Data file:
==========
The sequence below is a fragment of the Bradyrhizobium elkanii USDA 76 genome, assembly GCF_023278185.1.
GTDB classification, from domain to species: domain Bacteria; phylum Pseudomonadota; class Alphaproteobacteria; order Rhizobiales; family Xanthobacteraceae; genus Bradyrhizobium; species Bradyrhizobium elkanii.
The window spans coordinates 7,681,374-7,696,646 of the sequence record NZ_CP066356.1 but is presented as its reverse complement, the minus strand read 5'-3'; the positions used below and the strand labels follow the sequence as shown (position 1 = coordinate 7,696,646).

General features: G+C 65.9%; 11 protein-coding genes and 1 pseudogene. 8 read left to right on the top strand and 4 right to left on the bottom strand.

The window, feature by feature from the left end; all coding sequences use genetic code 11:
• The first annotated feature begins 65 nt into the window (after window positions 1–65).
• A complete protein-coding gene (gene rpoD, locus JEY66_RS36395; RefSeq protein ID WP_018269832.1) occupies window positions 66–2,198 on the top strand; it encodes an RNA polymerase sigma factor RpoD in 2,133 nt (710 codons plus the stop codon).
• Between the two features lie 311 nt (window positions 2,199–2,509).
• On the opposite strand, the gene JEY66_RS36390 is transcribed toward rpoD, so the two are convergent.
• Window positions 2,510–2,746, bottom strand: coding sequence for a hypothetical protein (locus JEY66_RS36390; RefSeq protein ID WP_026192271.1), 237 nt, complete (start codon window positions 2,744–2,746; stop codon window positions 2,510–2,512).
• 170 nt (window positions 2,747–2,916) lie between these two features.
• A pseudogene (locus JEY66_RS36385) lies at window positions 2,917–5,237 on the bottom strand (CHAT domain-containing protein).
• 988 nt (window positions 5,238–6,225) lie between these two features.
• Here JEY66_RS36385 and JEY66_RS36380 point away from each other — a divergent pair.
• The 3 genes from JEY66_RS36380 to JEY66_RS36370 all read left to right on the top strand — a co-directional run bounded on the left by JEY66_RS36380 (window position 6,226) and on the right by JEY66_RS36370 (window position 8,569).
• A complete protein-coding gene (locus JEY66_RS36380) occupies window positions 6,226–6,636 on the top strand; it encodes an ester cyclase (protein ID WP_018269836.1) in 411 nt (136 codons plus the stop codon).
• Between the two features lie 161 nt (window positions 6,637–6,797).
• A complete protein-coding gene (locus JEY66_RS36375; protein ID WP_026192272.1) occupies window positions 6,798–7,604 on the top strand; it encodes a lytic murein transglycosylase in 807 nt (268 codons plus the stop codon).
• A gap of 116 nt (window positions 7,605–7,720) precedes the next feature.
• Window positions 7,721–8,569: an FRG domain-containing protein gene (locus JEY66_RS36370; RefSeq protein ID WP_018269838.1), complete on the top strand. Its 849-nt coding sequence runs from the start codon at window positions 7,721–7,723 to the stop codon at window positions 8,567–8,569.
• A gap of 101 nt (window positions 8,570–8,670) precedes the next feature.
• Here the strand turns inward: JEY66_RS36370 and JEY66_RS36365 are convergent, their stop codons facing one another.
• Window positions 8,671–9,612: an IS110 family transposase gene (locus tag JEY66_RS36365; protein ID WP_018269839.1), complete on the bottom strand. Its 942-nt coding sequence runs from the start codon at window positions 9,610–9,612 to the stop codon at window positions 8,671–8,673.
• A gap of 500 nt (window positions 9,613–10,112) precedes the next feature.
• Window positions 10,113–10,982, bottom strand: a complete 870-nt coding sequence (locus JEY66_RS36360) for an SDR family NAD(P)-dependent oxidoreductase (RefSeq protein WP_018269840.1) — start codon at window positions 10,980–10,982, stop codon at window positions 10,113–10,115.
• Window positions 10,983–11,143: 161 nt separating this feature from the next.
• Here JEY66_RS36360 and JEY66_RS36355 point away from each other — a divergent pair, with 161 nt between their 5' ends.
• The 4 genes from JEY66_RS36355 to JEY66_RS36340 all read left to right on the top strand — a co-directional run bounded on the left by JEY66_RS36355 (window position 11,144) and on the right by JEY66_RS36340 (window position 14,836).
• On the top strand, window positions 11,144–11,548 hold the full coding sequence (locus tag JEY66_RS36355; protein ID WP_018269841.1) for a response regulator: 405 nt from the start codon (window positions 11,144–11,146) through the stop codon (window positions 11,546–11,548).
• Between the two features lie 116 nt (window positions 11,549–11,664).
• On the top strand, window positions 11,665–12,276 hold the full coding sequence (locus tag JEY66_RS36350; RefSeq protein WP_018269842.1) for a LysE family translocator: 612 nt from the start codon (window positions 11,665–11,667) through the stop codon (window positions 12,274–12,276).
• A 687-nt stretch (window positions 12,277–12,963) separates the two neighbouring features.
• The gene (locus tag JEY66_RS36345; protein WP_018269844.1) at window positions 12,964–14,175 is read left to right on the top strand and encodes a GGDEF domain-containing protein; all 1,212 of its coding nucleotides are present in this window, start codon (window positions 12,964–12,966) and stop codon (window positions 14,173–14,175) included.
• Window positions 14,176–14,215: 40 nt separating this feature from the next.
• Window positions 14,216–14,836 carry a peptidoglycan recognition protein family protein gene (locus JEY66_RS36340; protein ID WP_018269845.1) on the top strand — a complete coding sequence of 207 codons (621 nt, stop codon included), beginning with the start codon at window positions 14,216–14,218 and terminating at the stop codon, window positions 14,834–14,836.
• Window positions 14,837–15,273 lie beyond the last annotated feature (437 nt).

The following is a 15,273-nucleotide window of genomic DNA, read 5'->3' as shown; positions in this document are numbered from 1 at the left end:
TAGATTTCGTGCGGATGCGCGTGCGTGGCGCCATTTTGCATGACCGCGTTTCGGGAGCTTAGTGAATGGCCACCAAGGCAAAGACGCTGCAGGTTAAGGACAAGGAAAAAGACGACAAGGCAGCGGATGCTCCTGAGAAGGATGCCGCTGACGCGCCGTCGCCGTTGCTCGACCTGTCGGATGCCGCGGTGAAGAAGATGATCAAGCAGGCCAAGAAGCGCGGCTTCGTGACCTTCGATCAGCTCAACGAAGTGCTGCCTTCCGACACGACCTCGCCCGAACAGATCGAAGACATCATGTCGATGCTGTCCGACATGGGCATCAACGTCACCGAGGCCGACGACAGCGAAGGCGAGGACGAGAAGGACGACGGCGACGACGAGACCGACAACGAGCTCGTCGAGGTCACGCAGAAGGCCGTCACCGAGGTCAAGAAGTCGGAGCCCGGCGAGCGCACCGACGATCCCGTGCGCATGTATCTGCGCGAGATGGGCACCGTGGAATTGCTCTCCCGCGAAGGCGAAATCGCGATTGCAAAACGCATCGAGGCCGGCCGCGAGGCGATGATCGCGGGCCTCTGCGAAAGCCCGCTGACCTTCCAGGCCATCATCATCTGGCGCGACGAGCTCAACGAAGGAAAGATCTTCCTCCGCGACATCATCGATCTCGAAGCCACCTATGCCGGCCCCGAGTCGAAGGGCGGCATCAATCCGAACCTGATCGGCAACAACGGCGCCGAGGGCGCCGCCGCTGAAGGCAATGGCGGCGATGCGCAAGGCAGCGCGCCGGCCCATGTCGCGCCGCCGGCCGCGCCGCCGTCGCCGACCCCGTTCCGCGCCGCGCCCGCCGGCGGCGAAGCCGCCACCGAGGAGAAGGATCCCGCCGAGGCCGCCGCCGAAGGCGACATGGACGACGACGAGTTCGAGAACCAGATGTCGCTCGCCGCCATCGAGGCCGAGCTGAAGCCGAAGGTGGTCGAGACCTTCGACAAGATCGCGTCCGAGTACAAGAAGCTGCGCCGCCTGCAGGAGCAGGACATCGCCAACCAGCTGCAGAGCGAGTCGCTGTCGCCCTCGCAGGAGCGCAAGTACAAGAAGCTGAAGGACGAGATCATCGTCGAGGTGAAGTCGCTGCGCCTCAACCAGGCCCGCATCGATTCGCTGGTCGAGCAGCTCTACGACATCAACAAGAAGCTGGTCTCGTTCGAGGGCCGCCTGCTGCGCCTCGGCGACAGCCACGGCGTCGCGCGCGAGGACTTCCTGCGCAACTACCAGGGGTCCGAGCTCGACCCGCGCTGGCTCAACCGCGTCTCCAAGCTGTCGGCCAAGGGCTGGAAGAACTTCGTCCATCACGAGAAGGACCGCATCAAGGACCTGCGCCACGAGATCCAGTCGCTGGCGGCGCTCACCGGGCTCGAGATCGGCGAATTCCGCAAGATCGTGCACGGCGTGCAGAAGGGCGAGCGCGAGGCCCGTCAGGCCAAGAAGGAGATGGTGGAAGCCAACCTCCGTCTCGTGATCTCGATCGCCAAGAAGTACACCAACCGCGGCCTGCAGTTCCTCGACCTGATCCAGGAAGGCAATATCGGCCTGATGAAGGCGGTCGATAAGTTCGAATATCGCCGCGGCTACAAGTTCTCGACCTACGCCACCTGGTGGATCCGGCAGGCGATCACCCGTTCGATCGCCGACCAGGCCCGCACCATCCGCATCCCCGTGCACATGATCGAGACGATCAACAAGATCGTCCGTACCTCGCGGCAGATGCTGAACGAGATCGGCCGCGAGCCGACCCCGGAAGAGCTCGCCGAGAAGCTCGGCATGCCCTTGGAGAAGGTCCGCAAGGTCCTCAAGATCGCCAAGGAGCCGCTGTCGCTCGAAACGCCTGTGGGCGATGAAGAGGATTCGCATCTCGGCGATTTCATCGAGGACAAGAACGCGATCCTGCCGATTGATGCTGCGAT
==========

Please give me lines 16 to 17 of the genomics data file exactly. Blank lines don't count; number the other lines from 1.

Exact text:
• A complete protein-coding gene (locus JEY66_RS36380) occupies window positions 6,226–6,636 on the top strand; it encodes an ester cyclase (protein ID WP_018269836.1) in 411 nt (136 codons plus the stop codon).
• Between the two features lie 161 nt (window positions 6,637–6,797).